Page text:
Sounds of spring. Words of comfort from the Good Shepherd through the ages. Two chorale preludes and a bit of Vivaldi.
The Irish tune Saint Columba is often associated with the hymn text "The King of Love My Shepherd Is," a lovely paraphrase of Psalm 23 by Henry Baker (1868.) The tune receives a florid interpretation by British composer Robin Milford during the prelude. Interestingly, this setting was also adapted for an orchestral version in an episode of the original Star Trek series. The postlude is an energetic and joyous Toccata on the Easter hymn "Come, Ye Faithful, Raise the Strain" (tune: Gaudeamus Pariter) from James Biery's collection Three for Easter.
The musical offering is movement one from the "Spring" portion of Antonio Vivaldi's infamous concerto Four Seasons. Violinist Harmony Tucker joins us for this well-known excerpt here in the heart of springtime.
The Road to Emmaus. A pilgrim's tale. Where Christ is made known in the breaking of the bread.
Two Easter season chorale settings will frame this Sunday morning's worship time. "Vruechten" was originally a 17th century Dutch folk tune and a love song. It soon after became an Easter carol with the text "This Joyful Eastertide" becoming most associated with the tune. James Biery's contemporary setting evokes the Baroque era with an ornamented melody overlayed a florid accompaniment. The tune "Victory" was composed by Palestrina in 1591, commonly known as "The Battle Is O'er; the Strife Is Done." Alfred Fedak offers an improvisatory and exhilarating setting of this classic Easter hymn.
For the musical offering, Charles Callahan's jazz-inflected rendition of the famous communion song "Let Us Break Bread Together" will be presented.
On this Second Sunday of Easter, we reflect upon our role as stewards of this island home called Earth. So let us have an environmental sabbath day with music celebrating nature, the Resurrection, and new life.
The familiar tune of the ecological hymn "All Things Bright and Beautiful" receives a whimsical and playful treatment by esteemed composer Emma Lou Diemer. An excerpt from her Folk Hymn Sketches for Organ, this brief character piece begins with a chirpy registration (perhaps alluding to morning bird chatter?), transitions to sonorous timbres in the verses ("The purple-headed mountain..."), and back to the cheerful refrain.
Soprano Blair Carpenter will present a solo interpretation of the choral anthem "Trust the Seeds" by Elizabeth Alexander. On this Sunday in Eastertide, we often will hear the story of doubting Thomas: the disciple in need of proof of Jesus' resurrection as faith alone would not do. Alexander's text speaks to the virtue of faith in botanical terms, encapsulated in the poem's final phrase: "There is joy in planting if you trust the seeds."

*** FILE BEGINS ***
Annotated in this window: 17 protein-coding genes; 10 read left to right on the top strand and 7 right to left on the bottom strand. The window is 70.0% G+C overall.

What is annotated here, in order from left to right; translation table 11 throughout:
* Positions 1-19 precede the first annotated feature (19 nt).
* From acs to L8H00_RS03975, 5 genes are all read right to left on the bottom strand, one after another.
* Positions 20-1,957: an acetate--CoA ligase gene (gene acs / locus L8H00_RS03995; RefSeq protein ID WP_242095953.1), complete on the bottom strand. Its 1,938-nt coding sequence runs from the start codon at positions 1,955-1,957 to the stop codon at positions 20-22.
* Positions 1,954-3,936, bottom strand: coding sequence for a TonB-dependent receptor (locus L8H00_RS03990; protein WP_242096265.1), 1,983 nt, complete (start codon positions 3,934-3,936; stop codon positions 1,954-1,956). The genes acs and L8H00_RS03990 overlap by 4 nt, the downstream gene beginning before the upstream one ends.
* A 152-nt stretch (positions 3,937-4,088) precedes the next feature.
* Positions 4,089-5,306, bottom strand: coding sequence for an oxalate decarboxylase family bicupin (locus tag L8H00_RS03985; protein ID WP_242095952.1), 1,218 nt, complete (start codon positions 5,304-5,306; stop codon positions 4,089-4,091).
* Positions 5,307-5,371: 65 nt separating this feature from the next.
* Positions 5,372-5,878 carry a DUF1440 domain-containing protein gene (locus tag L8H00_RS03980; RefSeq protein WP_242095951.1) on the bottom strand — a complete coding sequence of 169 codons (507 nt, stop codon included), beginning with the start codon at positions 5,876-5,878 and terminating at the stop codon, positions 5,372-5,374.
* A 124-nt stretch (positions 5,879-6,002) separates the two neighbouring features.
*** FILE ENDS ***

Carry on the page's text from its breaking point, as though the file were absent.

We sang the Paschal hymn "Now the Green Blade Rises" during last Sunday's Easter service. This Sunday morning, an instrumental reprise is offered during the postlude in Mark Sedio's toccata on the hymn tune Noël Nouvelet. This French carol was likely written in the late 15th century with the medieval folk quality readily apparent. It was originally paired with a Christmas text, translated as "New Noel, Noel let us sing here." The well-known Easter text was written by English priest John Crum in which he compares Christ to grain sprouting miraculously from the dark earth.
Expressions of the Triduum from the German Baroque era and ethereal sonorities from 20th century French composers greet us this Maundy Thursday. The impressionistic work "Le Banquet Céleste" (The Heavenly Feast) by Olivier Messiaen begins the service as a musical paraphrase of the eucharistic text John 6.56: "Whoever eats my flesh and drinks my blood remains in me, and I in them." Cellist Heidi Mausbach joins us for the restless and surreal second movement of Sonata in A Minor for cello and organ by Marcel Dupré. With soprano Blair Carpenter, the sublime "Pie Jesu" from Maurice Duruflé's Requiemwill be offered. Additional works by J.S. Bach, Ronald Perera, Jean Langlais, and Jehan Alain bring this holy night to a tranquil and reflective space of repose.
On Good Friday, a meditation though music, prayer, scripture, and poetry will be offered at noon. Rev. Jane Anne Ferguson will weave in stories of this holy day with musical expressions from the organ contributing their own tales. Repertoire spanning the centuries including J.S. Bach, Johannes Brahms, Helmut Walcha, and Ludwig Lenel provide you with an inviting template to contemplate the life and death of Christ. In closing, a setting by Jeanne Demessieux on the Good Friday text "In Manus Tuas" (Into your hands, O Father, I commend my spirit) concludes this prayerful time.
The Plymouth Brass returns this Easter Sunday to lead our hymn singing and share joyful works of the Paschal season by G.F. Handel and Johann Crüger. The ecstatic joy of Jean Langlais' "Acclamations" from Suite Médiévale closes the Easter celebration in triumph: Christus vincit.
Jesus' entrance into Jerusalem: a symbolic gesture alluding to regal overtures but, riding on a donkey, as one coming in peace. A "king" of peace.
We will hear the trumpet sound in "Voluntary I" by Michel Rondeau and "Trumpet Tune in F Major" by David Johnson. Trumpeter Josh Margheim joins us in the tried and true collaboration between organ and brass. A setting of the 17th century hymn "Lord Jesus, Thou Art Going Forth" by Camil Van Hulse will conclude the service. Beginning in a flowing succession of minor sixth figures, the hymn tune soars over this cascade culminating in sustained dramatic harmonies foreshadowing the events in the week to come.